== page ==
6. Open the temperature and pressure release (TPR) valve. This valve is located near the top of the tank. Also referred to as the “T & P” valve, it is a safety device that is made to open and relieve high temperature and/or pressure to avoid an explosion should heat or pressure build up in your water heater.
  7. Open the drain valve near the bottom of the water heater to let the water drain out through the hose.
  8. When the water stops, turn off the drain valve, close the TPR valve, remove the hose, check for mineral build up in the drain valve and clear any clogs in the drain valve with a wire.
  9. If the T & P valve doesn’t reseal due to sediment, pull on its handle a few times in order to flush the sediment out. If it won’t seal, contact a professional immediately and have the valve replaced. NEVER cap the T & P valve’s discharge pipe to stop a leak.
  10. Replace the hose, open the drain valve and turn the water back on, at the cold-water supply inlet valve or at the meter, letting the tank fill until it flows from the hose for 2 to 3 minutes, then shut off the water again and allow the tank to drain. Repeat this step until the water flows clear.
  11. Shut off the drain valve and take off the hose.
  12. To fill the tank, open the cold-water supply inlet valve or turn the water on at the meter.
  13. Make sure the drain valve is closed and isn’t leaking. If it is, turn off the water, clean any sediment from the valve, then restart the water and make sure the leak is fixed. Then fill the water heater.
  14. Let the hot water faucet flow while the tank is filling until the water from the faucet runs clear and there is no air coming out. Turn on more faucets in the house, upstairs too if you have one until the water runs clear.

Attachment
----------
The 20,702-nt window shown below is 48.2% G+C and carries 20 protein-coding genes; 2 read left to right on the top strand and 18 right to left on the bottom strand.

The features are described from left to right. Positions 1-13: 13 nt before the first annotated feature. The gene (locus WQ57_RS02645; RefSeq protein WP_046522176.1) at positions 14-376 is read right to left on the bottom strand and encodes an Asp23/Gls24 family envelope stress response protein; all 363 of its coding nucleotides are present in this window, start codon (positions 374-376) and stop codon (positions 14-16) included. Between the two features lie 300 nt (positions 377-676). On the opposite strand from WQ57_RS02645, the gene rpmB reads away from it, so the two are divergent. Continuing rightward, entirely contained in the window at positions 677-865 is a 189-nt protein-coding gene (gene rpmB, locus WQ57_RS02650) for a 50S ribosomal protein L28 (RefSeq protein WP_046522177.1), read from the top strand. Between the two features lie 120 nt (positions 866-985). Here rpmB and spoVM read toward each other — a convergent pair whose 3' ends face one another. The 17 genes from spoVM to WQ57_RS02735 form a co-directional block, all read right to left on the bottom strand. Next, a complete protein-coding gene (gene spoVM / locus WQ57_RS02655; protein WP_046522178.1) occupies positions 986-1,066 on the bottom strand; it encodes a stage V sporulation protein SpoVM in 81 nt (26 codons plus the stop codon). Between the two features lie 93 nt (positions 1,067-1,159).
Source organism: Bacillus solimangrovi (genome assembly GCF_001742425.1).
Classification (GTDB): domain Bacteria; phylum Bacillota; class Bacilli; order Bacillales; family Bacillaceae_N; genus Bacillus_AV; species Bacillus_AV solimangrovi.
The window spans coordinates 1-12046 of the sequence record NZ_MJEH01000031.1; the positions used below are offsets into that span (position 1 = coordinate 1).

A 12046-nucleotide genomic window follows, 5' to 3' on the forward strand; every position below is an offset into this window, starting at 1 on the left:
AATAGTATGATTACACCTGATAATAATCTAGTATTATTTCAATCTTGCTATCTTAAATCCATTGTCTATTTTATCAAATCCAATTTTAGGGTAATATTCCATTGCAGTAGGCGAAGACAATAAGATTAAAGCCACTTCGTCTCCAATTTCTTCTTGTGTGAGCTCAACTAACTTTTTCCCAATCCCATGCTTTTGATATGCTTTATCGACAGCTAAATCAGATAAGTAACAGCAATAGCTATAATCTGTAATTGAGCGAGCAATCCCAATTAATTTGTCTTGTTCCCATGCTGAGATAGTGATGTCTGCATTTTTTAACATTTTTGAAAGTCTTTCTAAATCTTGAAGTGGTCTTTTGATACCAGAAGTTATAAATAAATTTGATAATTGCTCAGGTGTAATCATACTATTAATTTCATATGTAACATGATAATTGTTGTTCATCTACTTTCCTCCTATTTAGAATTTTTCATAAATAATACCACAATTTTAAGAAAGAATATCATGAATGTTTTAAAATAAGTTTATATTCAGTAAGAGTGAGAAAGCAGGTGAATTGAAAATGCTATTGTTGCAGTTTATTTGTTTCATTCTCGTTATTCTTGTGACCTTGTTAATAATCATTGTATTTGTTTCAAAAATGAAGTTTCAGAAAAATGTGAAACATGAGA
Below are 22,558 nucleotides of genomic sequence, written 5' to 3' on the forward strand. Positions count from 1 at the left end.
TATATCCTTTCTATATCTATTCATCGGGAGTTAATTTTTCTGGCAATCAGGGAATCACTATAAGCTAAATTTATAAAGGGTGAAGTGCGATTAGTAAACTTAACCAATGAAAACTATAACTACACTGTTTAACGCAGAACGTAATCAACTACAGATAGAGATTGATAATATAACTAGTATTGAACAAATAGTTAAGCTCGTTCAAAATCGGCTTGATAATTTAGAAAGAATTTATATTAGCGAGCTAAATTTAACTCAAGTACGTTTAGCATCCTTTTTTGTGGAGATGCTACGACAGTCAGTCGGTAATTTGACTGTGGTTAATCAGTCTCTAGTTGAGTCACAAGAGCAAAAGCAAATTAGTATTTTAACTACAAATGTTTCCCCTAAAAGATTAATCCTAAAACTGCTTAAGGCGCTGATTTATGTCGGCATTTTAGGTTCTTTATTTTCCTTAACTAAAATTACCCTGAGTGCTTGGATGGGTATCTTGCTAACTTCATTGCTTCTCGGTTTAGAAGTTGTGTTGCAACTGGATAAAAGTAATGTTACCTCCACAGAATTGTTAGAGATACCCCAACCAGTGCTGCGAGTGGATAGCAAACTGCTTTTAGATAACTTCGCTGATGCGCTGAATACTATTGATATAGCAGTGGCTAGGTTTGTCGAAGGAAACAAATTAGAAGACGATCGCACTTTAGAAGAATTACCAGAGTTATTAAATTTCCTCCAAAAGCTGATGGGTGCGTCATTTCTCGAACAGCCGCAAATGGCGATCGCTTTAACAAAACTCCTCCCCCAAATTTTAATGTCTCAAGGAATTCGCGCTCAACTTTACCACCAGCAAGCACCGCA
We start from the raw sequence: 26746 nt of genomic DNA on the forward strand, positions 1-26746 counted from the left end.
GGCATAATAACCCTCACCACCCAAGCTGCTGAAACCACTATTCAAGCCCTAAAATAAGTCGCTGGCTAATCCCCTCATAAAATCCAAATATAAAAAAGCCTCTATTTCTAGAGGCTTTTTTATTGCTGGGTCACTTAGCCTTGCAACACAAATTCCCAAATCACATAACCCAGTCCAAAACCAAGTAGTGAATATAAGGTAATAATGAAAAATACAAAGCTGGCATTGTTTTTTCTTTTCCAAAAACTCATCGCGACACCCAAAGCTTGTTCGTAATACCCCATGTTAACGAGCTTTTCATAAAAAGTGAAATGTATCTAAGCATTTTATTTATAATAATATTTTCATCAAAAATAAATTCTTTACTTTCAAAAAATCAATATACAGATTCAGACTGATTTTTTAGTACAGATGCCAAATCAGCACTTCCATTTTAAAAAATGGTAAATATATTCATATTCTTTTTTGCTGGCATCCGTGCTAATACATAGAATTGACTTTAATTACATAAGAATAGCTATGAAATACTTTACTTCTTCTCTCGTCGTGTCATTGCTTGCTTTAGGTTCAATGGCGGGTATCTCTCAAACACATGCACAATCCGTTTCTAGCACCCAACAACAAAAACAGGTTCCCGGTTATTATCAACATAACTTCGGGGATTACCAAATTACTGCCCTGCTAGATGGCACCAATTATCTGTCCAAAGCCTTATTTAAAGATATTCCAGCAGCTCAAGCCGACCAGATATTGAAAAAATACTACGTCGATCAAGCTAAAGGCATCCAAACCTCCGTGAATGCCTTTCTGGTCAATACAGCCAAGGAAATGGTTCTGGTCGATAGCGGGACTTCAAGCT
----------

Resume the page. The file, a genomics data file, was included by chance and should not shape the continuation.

15. Turn the water heater back on at the breaker for electric water heaters and for gas water heaters, either turn your thermostat back up to its original setting or turn the gas back on.


How often to Drain a Water Heater?

The consensus regarding how often to drain a water heater is that both electric and gas water heaters should be drained at least once a year, at least in areas with hard water. However, the U.S. Department of Energy, through, recommends that you flush a quart of water from your tank every 3 months as regular maintenance, depending on the type and model of your water heater. The National Board of Boiler and Pressure Vessel Inspectors recommends that, following the guidelines listed above, you drain several gallons of water 2 to 4 times a year, and even more often in areas with hard water.

So, to maintain the efficiency of your water heater, and prolong its life, draining it periodically, at least once per year, is a good practice. Of course, your owner’s manual may be your best guide as to how often and how much to drain from your water heater. And again, due to the elevated risk of injury from scalding water, if you don’t feel comfortable performing this task on your own, hire a licensed professional to do it for you. You should always put your safety and the safety of your family first.